Saturday, April 6, 2013

What About the Daughters?

While I try and write up a short reaction to most of the books I read on my own, I don't usually post about books I read in class. For one thing, there would be too many: they would overtake the blog. And I also already have to write papers and other assignments on them, so choosing to write extra on school books isn't always what I'm keen to do. But there are exceptions.

Yesterday, when I shut the last page of María Amparo Escandón's novel, González & Daughter Trucking Co., I had to pause for a couple of minutes to take it in.

I don't always feel that way, where a book has touched my thoughts in a way that goes past enjoying reading it or finding a depth of material for analysis.

Given that I was reading this book for a class, there are certainly many layers you can study it under. It deals with issues of cultural identity, taking place in both Mexico and the U.S. It studies the workings of community and also more personal relationships, most prominently father-daughter relationships (as you can tell from the title--why, asks Escandón, are companies only named "& Son?"). It questions what fear is and where knowledge comes from and how healing comes. It's written in such a format of two, three, or four voices/speakers/lenses that it interacts with the reality of stories and truth.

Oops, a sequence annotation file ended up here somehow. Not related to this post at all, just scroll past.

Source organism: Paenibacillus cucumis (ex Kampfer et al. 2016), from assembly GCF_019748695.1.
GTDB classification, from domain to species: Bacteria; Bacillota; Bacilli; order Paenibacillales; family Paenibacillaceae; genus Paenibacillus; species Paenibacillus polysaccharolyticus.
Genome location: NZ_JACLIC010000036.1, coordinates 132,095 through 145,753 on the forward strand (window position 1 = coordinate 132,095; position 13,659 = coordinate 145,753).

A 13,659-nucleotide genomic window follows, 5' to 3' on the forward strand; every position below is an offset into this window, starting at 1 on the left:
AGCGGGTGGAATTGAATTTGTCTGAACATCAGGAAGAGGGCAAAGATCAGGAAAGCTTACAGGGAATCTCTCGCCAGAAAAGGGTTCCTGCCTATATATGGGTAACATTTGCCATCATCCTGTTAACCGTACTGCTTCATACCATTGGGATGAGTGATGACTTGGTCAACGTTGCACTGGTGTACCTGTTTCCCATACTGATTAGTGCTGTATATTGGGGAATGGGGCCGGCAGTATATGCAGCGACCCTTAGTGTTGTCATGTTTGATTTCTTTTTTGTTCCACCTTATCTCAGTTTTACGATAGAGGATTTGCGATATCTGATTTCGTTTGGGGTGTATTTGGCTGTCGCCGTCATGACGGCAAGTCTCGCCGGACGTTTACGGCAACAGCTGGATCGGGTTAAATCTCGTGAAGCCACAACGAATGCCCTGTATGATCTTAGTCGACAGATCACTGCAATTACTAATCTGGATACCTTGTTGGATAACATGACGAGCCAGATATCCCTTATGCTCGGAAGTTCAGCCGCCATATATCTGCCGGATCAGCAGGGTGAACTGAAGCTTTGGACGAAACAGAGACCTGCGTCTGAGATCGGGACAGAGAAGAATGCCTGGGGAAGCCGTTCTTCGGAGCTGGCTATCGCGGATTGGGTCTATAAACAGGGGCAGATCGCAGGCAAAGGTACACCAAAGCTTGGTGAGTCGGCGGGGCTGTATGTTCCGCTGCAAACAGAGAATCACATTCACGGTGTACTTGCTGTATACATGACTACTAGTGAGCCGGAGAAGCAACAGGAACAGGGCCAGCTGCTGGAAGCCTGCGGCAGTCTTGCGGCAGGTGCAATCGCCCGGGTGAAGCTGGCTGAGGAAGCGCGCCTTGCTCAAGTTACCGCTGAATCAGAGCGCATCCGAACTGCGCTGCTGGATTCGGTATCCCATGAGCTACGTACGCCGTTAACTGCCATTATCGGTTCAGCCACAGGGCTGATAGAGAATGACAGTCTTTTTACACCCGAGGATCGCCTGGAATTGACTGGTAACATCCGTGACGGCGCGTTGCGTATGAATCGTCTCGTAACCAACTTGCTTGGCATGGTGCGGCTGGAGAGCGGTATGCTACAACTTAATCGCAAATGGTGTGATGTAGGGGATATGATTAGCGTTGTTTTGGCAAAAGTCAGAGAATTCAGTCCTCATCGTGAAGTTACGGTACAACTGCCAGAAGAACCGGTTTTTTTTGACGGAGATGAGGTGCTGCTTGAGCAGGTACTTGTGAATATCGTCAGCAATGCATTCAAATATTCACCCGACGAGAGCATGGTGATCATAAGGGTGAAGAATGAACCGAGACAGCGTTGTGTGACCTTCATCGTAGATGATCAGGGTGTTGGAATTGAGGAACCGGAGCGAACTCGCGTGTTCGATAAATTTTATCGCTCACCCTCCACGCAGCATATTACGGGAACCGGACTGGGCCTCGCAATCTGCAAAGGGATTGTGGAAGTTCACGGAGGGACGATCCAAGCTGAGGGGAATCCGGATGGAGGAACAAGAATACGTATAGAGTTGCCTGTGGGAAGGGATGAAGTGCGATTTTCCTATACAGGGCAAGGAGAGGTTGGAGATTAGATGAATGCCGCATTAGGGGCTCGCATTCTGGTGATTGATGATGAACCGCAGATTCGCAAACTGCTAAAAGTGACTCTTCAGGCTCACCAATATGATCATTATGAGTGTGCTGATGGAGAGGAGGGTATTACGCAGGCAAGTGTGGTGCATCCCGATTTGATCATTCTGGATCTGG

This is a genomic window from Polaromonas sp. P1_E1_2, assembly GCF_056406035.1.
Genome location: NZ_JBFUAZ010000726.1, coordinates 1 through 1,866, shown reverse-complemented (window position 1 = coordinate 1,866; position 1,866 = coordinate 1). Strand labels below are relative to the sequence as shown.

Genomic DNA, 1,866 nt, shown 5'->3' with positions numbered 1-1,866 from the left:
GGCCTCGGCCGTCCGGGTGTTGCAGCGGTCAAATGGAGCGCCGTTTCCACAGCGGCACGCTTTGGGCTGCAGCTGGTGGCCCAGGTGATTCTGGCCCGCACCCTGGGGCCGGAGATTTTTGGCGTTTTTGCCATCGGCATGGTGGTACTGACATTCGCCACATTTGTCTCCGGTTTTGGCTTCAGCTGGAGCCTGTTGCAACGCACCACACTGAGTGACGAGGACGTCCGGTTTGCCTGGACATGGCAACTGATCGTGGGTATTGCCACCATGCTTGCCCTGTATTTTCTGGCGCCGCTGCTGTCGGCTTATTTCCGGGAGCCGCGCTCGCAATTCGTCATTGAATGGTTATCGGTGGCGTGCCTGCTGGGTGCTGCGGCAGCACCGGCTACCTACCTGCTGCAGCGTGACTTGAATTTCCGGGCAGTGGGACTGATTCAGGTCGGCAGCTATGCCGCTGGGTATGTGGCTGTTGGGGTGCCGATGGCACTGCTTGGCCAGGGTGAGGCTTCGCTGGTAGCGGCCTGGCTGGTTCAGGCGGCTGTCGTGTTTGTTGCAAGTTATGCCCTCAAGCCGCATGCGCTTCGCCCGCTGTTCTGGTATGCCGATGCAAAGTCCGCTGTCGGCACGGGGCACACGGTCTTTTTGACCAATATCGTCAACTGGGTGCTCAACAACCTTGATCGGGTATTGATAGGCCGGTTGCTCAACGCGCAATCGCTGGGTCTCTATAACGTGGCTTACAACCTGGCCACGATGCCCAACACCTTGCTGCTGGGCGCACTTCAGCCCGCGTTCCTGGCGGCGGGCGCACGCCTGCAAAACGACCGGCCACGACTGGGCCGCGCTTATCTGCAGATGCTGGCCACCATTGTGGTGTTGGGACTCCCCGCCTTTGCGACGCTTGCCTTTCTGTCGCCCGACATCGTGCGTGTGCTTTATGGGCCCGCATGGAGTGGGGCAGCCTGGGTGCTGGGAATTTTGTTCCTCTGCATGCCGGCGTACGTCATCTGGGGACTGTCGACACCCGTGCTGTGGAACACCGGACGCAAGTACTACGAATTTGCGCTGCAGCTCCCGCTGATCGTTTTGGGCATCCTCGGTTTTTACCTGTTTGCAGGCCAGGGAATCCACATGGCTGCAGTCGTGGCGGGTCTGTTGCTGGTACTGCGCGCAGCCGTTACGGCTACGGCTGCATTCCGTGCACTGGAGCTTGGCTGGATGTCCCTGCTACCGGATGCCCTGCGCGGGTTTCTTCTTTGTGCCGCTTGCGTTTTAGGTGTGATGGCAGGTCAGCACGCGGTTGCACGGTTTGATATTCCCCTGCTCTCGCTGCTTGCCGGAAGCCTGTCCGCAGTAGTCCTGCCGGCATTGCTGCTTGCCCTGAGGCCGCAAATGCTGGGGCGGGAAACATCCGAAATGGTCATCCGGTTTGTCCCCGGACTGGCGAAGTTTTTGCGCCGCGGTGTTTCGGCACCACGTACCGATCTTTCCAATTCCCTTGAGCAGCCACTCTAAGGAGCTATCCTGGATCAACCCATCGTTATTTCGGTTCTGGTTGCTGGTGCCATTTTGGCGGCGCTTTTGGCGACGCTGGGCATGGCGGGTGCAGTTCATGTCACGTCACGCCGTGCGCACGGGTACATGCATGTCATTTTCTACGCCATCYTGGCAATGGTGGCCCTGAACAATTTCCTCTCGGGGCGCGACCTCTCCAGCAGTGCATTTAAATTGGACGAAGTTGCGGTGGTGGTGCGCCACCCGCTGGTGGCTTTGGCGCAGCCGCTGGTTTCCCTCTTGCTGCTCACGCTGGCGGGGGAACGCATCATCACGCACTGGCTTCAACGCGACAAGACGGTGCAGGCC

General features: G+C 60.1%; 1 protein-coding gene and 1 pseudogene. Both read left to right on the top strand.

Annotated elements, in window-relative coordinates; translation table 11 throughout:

It's also a pleasure to read simply as a story. At our last class, we only needed to have read the first half of the book, but a few people had already finished it. I found that I needed to read the first half slower in order to take everything in, but the second half went by in a breeze. It's a book that tends to beg you to keep reading and reacting to what you read.

And that's the special part: the reacting. There are beautiful and poetic moments interspersed in the pages, moments that I really felt for. It's a book about a women's prison, a father and daughter on the road for their trucking company, and one woman's journey through discovery, pain, and ultimate healing. Amongst all of the communities and the stories, there are very personal emotions.

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